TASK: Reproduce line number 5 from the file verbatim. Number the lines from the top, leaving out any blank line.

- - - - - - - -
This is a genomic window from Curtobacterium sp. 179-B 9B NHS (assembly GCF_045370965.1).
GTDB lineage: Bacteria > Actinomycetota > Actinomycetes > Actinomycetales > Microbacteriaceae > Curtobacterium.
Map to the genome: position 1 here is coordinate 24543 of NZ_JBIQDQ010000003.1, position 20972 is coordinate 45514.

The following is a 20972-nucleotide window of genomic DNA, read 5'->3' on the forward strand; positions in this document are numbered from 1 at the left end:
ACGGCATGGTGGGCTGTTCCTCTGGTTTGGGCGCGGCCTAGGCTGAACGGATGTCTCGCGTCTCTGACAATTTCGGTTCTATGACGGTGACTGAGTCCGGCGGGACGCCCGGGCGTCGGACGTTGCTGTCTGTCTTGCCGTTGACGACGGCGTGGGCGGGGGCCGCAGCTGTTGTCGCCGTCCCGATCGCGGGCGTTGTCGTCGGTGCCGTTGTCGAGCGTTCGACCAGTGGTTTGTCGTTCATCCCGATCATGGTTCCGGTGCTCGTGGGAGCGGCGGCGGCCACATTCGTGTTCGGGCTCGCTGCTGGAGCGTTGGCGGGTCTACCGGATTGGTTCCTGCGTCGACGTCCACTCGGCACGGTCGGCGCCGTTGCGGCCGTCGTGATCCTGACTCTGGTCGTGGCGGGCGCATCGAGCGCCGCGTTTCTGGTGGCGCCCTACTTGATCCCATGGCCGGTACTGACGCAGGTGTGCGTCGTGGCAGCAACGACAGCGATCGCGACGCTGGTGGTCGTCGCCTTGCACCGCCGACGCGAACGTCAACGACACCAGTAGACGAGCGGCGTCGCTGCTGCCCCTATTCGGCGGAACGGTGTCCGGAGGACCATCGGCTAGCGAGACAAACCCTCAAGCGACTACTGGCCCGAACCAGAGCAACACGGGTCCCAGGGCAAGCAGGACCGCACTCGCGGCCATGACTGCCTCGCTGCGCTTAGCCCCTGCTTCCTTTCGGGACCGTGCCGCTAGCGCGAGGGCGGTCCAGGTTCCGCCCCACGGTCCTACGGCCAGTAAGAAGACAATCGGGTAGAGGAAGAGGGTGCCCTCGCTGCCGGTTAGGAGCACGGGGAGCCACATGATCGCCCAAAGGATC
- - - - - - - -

ACGGCATGGTGGGCTGTTCCTCTGGTTTGGGCGCGGCCTAGGCTGAACGGATGTCTCGCGTCTCTGACAATTTCGGTTCTATGACGGTGACTGAGTCCGGCGGGACGCCCGGGCGTCGGACGTTGCTGTCTGTCTTGCCGTTGACGACGGCGTGGGCGGGGGCCGCAGCTGTTGTCGCCGTCCCGATCGCGGGCGTTGTCGTCGGTGCCGTTGTCGAGCGTTCGACCAGTGGTTTGTCGTTCATCCCGATCATGGTTCCGGTGCTCGTGGGAGCGGCGGCGGCCACATTCGTGTTCGGGCTCGCTGCTGGAGCGTTGGCGGGTCTACCGGATTGGTTCCTGCGTCGACGTCCACTCGGCACGGTCGGCGCCGTTGCGGCCGTCGTGATCCTGACTCTGGTCGTGGCGGGCGCATCGAGCGCCGCGTTTCTGGTGGCGCCCTACTTGATCCCATGGCCGGTACTGACGCAGGTGTGCGTCGTGGCAGCAACGACAGCGATCGCGACGCTGGTGGTCGTCGCCTTGCACCGCCGACGCGAACGTCAACGACACCAGTAGACGAGCGGCGTCGCTGCTGCCCCTATTCGGCGGAACGGTGTCCGGAGGACCATCGGCTAGCGAGACAAACCCTCAAGCGACTACTGGCCCGAACCAGAGCAACACGGGTCCCAGGGCAAGCAGGACCGCACTCGCGGCCATGACTGCCTCGCTGCGCTTAGCCCCTGCTTCCTTTCGGGACCGTGCCGCTAGCGCGAGGGCGGTCCAGGTTCCGCCCCACGGTCCTACGGCCAGTAAGAAGACAATCGGGTAGAGGAAGAGGGTGCCCTCGCTGCCGGTTAGGAGCACGGGGAGCCACATGATCGCCCAAAGGATC